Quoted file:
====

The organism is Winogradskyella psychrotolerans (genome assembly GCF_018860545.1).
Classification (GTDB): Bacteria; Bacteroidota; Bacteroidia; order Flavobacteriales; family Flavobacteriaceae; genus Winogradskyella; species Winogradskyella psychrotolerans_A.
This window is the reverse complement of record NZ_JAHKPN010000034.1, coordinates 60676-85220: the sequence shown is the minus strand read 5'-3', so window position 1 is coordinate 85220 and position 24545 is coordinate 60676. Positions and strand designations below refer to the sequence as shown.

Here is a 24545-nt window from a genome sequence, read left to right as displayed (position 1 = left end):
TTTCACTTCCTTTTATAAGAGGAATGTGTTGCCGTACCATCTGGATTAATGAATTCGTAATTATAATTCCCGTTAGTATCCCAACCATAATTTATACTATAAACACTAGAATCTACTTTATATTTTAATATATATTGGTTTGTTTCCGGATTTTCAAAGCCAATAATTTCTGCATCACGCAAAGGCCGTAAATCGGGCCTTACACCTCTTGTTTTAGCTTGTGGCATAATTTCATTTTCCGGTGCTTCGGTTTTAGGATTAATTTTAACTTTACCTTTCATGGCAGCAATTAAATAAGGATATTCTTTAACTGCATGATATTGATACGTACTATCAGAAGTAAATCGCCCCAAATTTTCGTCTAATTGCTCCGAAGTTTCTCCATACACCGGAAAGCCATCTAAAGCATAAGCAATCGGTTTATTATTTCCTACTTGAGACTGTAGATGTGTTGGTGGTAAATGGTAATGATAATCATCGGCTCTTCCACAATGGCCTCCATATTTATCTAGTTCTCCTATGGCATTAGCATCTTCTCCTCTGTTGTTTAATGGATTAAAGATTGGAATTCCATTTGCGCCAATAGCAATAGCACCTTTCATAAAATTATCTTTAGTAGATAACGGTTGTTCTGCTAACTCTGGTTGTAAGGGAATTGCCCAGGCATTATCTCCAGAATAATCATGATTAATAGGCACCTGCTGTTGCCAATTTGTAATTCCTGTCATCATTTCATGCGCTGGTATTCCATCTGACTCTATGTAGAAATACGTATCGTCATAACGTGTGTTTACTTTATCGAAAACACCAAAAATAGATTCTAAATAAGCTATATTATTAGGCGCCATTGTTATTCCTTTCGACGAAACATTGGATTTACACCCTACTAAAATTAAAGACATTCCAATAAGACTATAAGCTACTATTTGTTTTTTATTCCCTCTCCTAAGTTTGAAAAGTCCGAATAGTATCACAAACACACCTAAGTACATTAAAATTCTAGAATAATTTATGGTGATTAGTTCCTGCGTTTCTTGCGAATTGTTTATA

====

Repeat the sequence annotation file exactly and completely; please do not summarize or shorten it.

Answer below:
The organism is Winogradskyella psychrotolerans (genome assembly GCF_018860545.1).
Classification (GTDB): Bacteria; Bacteroidota; Bacteroidia; order Flavobacteriales; family Flavobacteriaceae; genus Winogradskyella; species Winogradskyella psychrotolerans_A.
This window is the reverse complement of record NZ_JAHKPN010000034.1, coordinates 60676-85220: the sequence shown is the minus strand read 5'-3', so window position 1 is coordinate 85220 and position 24545 is coordinate 60676. Positions and strand designations below refer to the sequence as shown.

Here is a 24545-nt window from a genome sequence, read left to right as displayed (position 1 = left end):
TTTCACTTCCTTTTATAAGAGGAATGTGTTGCCGTACCATCTGGATTAATGAATTCGTAATTATAATTCCCGTTAGTATCCCAACCATAATTTATACTATAAACACTAGAATCTACTTTATATTTTAATATATATTGGTTTGTTTCCGGATTTTCAAAGCCAATAATTTCTGCATCACGCAAAGGCCGTAAATCGGGCCTTACACCTCTTGTTTTAGCTTGTGGCATAATTTCATTTTCCGGTGCTTCGGTTTTAGGATTAATTTTAACTTTACCTTTCATGGCAGCAATTAAATAAGGATATTCTTTAACTGCATGATATTGATACGTACTATCAGAAGTAAATCGCCCCAAATTTTCGTCTAATTGCTCCGAAGTTTCTCCATACACCGGAAAGCCATCTAAAGCATAAGCAATCGGTTTATTATTTCCTACTTGAGACTGTAGATGTGTTGGTGGTAAATGGTAATGATAATCATCGGCTCTTCCACAATGGCCTCCATATTTATCTAGTTCTCCTATGGCATTAGCATCTTCTCCTCTGTTGTTTAATGGATTAAAGATTGGAATTCCATTTGCGCCAATAGCAATAGCACCTTTCATAAAATTATCTTTAGTAGATAACGGTTGTTCTGCTAACTCTGGTTGTAAGGGAATTGCCCAGGCATTATCTCCAGAATAATCATGATTAATAGGCACCTGCTGTTGCCAATTTGTAATTCCTGTCATCATTTCATGCGCTGGTATTCCATCTGACTCTATGTAGAAATACGTATCGTCATAACGTGTGTTTACTTTATCGAAAACACCAAAAATAGATTCTAAATAAGCTATATTATTAGGCGCCATTGTTATTCCTTTCGACGAAACATTGGATTTACACCCTACTAAAATTAAAGACATTCCAATAAGACTATAAGCTACTATTTGTTTTTTATTCCCTCTCCTAAGTTTGAAAAGTCCGAATAGTATCACAAACACACCTAAGTACATTAAAATTCTAGAATAATTTATGGTGATTAGTTCCTGCGTTTCTTGCGAATTGTTTATA